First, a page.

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This year, the Cambridge Science Festival celebrated their 25th Anniversary. They also hosted a hands-on at the Guildhall: autism-friendly hour! My son and I have attended the festival before in 2017, so this was our second visit and my partner’s first.
The autism-friendly hour started from 11am until 12pm and on arrival, we received a lanyard, which had a map of The Guildhall and the rooms where the activities will take place.
NHS Genomics Medicine Service.
First stop, the NHS Genomics Medicine Service team, where we explored genes and discovering our past. Meanwhile, my son enjoyed matching sequenced patterns to find out a person’s origins.
My son was fascinated by the plasma ball, and as he placed his fingers onto the globe, he felt the heat which was created from the electric current and energy flow.
Institute of Engineering and Technology.
We casually moved towards the stall for the Institute of Engineering and Technology, where we were shown how to build an LED torch.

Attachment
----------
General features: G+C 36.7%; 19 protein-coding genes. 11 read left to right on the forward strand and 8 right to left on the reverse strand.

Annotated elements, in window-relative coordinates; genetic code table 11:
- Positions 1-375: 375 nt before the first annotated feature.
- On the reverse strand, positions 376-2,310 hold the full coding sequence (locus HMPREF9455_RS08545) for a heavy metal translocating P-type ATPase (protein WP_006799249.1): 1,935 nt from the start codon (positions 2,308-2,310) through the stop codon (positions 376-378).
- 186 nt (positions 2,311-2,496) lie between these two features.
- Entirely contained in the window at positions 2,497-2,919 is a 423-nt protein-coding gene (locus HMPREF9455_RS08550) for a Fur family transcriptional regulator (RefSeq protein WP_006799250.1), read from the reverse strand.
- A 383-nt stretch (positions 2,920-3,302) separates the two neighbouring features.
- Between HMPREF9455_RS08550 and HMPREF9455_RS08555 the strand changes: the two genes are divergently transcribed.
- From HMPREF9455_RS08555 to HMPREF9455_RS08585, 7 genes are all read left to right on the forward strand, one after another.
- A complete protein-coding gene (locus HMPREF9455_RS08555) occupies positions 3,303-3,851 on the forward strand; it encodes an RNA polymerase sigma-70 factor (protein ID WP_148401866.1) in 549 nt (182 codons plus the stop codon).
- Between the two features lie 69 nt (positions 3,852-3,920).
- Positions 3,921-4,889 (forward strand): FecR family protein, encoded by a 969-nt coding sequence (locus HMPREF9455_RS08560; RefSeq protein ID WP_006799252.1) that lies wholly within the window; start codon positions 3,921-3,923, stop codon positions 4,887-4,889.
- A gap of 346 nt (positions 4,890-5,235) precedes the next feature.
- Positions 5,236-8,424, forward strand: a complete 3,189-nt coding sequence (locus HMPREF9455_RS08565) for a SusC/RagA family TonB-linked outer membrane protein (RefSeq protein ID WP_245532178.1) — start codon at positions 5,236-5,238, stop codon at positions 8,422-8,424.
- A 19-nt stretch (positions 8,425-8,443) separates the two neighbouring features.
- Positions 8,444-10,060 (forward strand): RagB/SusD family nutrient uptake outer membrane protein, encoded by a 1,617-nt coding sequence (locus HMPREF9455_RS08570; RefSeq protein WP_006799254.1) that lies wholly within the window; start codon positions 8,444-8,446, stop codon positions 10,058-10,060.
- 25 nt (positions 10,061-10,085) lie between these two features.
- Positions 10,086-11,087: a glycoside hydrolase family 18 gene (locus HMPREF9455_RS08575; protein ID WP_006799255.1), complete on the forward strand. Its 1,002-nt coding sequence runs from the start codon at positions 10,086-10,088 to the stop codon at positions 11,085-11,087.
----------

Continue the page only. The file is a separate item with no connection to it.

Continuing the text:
Afterward, we gazed over at a train circuit, where the train ran on stored energy. My son also participated in the activity.
Every time we had completed a stall, we were then given a sticker.
Metabolic Research Laboratories.
We headed over to the Metabolic Research Laboratories and MRC Metabolic Diseases Unit stall, where my son took part in the Glucose Challenge. Above all, this was a fun way to educate children about diabetes and blood glucose.
Shark Egg Case.
All of us had to figure out the items on the table. Firstly, one object, which we could not guess happened to be a Port Jackson Shark Egg Case! Who would have known?
Under the Microscope.
From comparing skin and plant cells using a microscope, followed by holding an Ostrich egg to a human skull. (which my son thought was very cool!) All in all, there was plenty to do.
Finally, we finished off the day by having some lunch followed by admiring the architecture in Cambridge.
Any Science lovers out there? Why not like or share this post? Science is fun and inclusive to all. 😃
Disclaimer: This blog is based on personal experience from our visit to Cambridge.